A good technique for selling inverts is to give each of them a safety rating with the safest receiving an A+ and the most dangerous get a failing grade, an F. Mantis shrimp, for example, receive an F. They are big and mean enough to prey on many fish, plus they can do some damage to you as well if they grab on. 

Coral-banded shrimp may fight among themselves if the space provided is too small. I usually recommend no more than one pair for every 40 gallons of water. So, in a 125-gallon setup, you might be able to keep three pair. Other shrimp species can be kept in much larger numbers, since they are rarely aggressive. In general, small crabs and shrimp usually get along, but knowing the bad actors is critical to success.

If your store does blockbuster business in the marine department, then your technique for displaying marine inverts may be quite straightforward. Cubicles come to mind, but they are so sterile and featureless. I used to be a big fan of cubicles, but one day I watched as food flowed through each compartment so fast that many residents were unable to react quickly enough to catch the items. Much of it ended up being trapped by the filter in the sump. Even feeding cubicles individually does not always work unless, of course, you cut off the water flow, which can be dangerous for numerous reasons.

A much better choice if you have the room and enough inventory is to use 10-gallon tanks in which you can actually supply or create a habitat for the animals. These tanks are so much more versatile than cubicles, but they do require a good deal of maintenance. Snails, meanwhile, tend to need more space and environments they can’t crawl out of. 

My favorite marine scavengers are starfish—popularly referred to as sea stars. These inverts mush be given a great deal of substrate, and or rock cover, to space themselves out. But, many of them do like to hide, so a habitat must be flexible or maneuverable, so you can locate them when you start searching for them. Often, you can look into a tank, say a 40-gallon hatchery style tank, with a dozen brittle stars and never see a one.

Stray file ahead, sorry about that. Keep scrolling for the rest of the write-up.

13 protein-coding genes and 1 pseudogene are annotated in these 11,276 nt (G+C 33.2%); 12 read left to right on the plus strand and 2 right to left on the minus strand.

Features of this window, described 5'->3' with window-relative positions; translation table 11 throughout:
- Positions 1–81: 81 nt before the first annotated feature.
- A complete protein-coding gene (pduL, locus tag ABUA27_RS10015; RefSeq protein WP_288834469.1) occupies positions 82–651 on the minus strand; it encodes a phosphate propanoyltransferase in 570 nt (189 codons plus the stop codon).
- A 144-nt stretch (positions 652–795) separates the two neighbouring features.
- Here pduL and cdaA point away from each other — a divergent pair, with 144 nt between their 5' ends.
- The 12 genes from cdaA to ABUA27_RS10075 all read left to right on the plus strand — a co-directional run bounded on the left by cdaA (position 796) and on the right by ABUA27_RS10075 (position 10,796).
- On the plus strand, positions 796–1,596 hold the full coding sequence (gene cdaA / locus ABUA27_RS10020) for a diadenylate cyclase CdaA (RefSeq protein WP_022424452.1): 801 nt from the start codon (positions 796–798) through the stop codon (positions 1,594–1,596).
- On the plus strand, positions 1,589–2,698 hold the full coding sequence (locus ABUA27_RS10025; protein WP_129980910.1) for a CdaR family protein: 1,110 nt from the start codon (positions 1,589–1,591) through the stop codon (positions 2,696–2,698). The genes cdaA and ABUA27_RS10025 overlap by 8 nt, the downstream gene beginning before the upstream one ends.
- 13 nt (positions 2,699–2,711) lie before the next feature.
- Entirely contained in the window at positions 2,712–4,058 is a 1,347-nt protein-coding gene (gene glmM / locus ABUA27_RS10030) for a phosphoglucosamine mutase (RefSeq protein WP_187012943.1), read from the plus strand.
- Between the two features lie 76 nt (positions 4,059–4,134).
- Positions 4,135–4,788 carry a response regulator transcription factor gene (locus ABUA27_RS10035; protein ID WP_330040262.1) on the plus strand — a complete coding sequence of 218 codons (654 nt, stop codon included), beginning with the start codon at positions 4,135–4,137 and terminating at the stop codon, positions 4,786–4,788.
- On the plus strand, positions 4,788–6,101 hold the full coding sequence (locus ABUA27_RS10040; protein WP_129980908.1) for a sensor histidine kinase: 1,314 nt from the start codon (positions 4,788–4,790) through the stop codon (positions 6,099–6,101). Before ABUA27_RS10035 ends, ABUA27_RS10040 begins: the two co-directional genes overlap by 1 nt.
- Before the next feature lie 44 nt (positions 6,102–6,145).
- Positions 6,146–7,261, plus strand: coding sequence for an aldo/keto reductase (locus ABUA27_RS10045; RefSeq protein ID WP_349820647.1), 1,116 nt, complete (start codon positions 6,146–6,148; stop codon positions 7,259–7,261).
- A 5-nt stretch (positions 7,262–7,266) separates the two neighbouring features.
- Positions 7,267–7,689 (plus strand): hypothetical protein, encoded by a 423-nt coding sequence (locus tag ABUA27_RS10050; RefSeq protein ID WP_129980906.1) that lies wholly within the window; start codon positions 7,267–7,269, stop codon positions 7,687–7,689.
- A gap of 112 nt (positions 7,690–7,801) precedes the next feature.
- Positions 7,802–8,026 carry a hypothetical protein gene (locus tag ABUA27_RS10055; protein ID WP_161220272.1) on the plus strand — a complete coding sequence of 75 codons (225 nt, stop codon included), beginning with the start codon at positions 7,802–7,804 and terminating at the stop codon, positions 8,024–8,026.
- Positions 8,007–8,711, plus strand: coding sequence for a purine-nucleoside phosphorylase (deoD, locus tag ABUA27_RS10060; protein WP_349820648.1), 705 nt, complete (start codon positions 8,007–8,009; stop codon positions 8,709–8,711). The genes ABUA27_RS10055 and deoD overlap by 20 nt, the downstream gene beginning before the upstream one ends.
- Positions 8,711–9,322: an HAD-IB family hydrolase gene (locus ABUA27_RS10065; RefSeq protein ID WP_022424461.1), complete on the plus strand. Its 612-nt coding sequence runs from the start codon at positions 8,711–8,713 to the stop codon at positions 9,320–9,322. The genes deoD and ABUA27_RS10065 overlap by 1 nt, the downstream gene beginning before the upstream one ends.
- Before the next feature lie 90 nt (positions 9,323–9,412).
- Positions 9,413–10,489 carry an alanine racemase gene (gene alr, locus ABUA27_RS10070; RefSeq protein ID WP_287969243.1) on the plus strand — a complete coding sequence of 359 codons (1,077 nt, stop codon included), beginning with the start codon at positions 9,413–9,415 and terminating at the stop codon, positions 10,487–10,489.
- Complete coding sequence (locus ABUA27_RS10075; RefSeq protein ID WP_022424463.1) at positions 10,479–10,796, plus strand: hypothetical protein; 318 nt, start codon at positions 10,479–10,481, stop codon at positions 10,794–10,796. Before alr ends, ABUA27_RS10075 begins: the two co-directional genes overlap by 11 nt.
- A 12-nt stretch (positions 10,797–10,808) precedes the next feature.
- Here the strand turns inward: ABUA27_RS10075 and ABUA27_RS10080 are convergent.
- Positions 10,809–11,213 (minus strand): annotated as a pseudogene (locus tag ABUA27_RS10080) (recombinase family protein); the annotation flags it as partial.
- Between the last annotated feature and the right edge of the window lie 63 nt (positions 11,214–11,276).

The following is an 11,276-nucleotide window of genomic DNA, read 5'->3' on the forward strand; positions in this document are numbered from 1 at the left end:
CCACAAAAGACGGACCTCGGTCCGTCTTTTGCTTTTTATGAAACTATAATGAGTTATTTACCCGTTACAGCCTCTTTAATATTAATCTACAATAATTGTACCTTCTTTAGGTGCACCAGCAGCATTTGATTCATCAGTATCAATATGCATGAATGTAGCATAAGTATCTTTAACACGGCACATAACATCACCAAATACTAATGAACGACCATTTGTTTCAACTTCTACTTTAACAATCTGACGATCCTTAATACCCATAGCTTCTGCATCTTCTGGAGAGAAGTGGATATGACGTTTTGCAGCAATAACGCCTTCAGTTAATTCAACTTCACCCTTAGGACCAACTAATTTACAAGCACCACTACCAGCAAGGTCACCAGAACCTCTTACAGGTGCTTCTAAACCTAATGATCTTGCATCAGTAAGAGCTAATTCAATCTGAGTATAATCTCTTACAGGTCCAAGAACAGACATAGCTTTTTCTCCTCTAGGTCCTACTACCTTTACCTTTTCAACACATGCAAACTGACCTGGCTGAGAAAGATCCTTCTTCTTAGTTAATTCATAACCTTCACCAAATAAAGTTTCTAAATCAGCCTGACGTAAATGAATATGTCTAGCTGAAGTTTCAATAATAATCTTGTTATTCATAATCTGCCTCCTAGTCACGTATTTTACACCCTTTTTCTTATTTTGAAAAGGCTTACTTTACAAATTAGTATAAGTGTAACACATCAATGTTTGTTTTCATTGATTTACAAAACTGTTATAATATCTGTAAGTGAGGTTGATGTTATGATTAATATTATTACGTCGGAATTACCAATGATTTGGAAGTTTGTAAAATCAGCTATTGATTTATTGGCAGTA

There are a number of under-appreciated inverts that I like to stock, including live snails such as cowries, whelks, conches, trochus, nerite, tulip, murex, olive, etc. The list is almost endless, but there are plenty of both types (cone) or species (flamingo) that could pose a danger to other display organisms. It’s really critical to know the safe ones from the dangerous ones.

Let’s say a tank is full of anemones in the genus Aiptasia. This is one animal you don’t want showing up because it reproduces as fast as roaches. So, you stock peppermint shrimp to eat them, and you advertise these as such. The problem is there are two species of peppermint shrimp and only Lysmata wurdemanni really works at eating the Aiptasia. No matter how good an invert can be, there are usually drawbacks—or tradeoffs—so be certain you are familiar with the species before you merchandise it. 

Giant clams in the genus Tridacna are extremely popular, and they are cultured in many locales around the world specifically for the marine trade. My experience with these is that it is imperative that a tank with giant clams must be totally free of bristle worms. These pests will eventually crawl into a clam and eat it from the inside out. If you sell live rock, it is impossible to guarantee it to be 100 percent free of bristle worms. Even small pieces of live coral attached to artificial or natural holdfasts can harbor unseen bristle worms. Any tank at your store where you might house these beautiful clams should be species specific—meaning clams and only clams, without corals or rocks of any kind. This will protect both you and your customers.

Finally, there are many exotic, colorful and spectacular species of anemones to sell, but they are all potentially hazardous to fish. The carpet anemones are famous for hosting clownfish, but they might just as easily kill them. Customers must be cautioned that putting any anemone in their tanks comes with a certain inherent risk that no one can obviate. Although nine out of 10 times, there are no problems, let the buyer beware and be forewarned.


Edward C. Taylor has been in the pet industry for over 30 years as a retailer, live fish importer and wholesaler, and fish-hatchery manager.